Nine Months: The Countdown Begins

Nine Months: The Countdown Begins

With new resolve and a growing hope as to what the future might look like for me I turned my effort and my attention toward my academic journey. However, not far into that process I was thrown off by the news of the sudden departure of our pastor. Given that I was the Chairman of the Board I called together a special meeting right away to discuss this turn of events. By this time I had informed the church already of my upcoming departure and was wondering how they might navigate through this next chapter for them.

Shortly into the meeting the elders suddenly asked me to leave the meeting as they needed to talk about something and it was important that I wasn’t there. I was shocked by this but agreed and stepped outside, enjoying the coolness of the evening air. I ended up being outside for the better part of thirty minutes before I was summoned and brought back inside. They explained to me that they were aware of my departure in May and would like to propose a mutually beneficial arrangement whereas I would step into the role of Church Administrator for the next nine months. They were offering me more than I was making at the hotel and what they wanted in return was for me to work full-time on the process of finding both a senior pastor and a youth and family pastor. A tall order and something that a church hadn’t done before so it was uncharted territory.

I enthusiastically accepted.

I left my employment at the hotel, relieved to be finished with that place, although the owners held a soft spot in my heart so during the next year and a bit, while I was still in this valley city and even after I had moved away and would come back for a visit – I made a point of checking in with them from time to time, offering them help with their IT issues and other problems that would spring up.

I set up my new office in what is normally the senior pastor’s office and set to work immediately on finding two qualified candidates that I could present to the church. This was an unusually enjoyable process for me as I had a chance to put into action all of my administrative and human resource skills in a very specific way – with the thinking that if I do my job right I could end up blessing the church with two great candidates when I leave.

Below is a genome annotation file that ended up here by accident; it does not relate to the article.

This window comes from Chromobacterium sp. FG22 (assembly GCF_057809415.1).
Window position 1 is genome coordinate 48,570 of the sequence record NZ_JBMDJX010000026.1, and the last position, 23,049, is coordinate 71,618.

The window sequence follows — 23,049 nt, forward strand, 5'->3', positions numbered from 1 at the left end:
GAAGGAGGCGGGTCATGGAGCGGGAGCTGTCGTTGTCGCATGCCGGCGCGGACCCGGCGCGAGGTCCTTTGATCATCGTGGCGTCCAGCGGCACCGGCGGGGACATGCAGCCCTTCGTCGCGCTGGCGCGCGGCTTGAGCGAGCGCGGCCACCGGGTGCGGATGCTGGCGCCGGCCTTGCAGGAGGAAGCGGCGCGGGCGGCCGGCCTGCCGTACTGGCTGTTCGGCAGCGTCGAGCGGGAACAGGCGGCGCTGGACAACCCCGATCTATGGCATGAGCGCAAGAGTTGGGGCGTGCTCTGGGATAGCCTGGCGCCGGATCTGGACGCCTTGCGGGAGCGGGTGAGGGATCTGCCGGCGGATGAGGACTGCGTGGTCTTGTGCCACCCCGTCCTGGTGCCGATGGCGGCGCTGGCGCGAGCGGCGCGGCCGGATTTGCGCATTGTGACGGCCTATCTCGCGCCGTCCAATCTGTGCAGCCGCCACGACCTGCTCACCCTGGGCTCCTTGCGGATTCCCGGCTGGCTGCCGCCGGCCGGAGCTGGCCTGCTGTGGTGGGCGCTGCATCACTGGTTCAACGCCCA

I felt very privileged to be there, sitting in that corner office, windows on all the walls, two of those walls looking outside at a large city park adjacent to the church. People would stop by from time to time and have conversations with me as if I were some distinguished person holding a distinguished title. The business of the church was my business and it felt great getting my hands involved in all of it. The rhythm of it all was intoxicating, and although I had grown to already become quite a critic of such structure and such people who populate such places of power and authority, I was quickly drawn into the privilege and power of it all for myself.

The amount of influence unduly granted to me by my mere position was amazing and I often reflect back to this time and wonder what would have become of me if I was to remain in such a position. I suspect that I would have succumbed to the allure of positional power, becoming corrupted by it – no different then anyone else. It would take me a couple of years of being away and disconnected from the church before that feeling of authority and power would fully drain out of me. I know this to be true because during those first couple of years of being away from the church, whenever I would return for a visit I found myself getting quite heavily involved in the leadership of the church and the various conflicts that had arisen – speaking quite authoritatively to each of them, like I carried any weight to really make a difference.

This job experience was a really good platform for me to reflect on the use of power and authority and the various elements that emerge from one’s position – especially when such a position has been granted by a body of people and not ‘earned’ in a sense by natural progression within a typical company structure. Yes, indeed, this experience was a great informer of some key elements that would shape my main thesis of research work during the course of my Master’s degree.

But, for now, in the moment, I was lavishing in the moment and playing a key role in the future of the church by finding its next pastoral team. Getting drunk with power would have to wait for another time perhaps.

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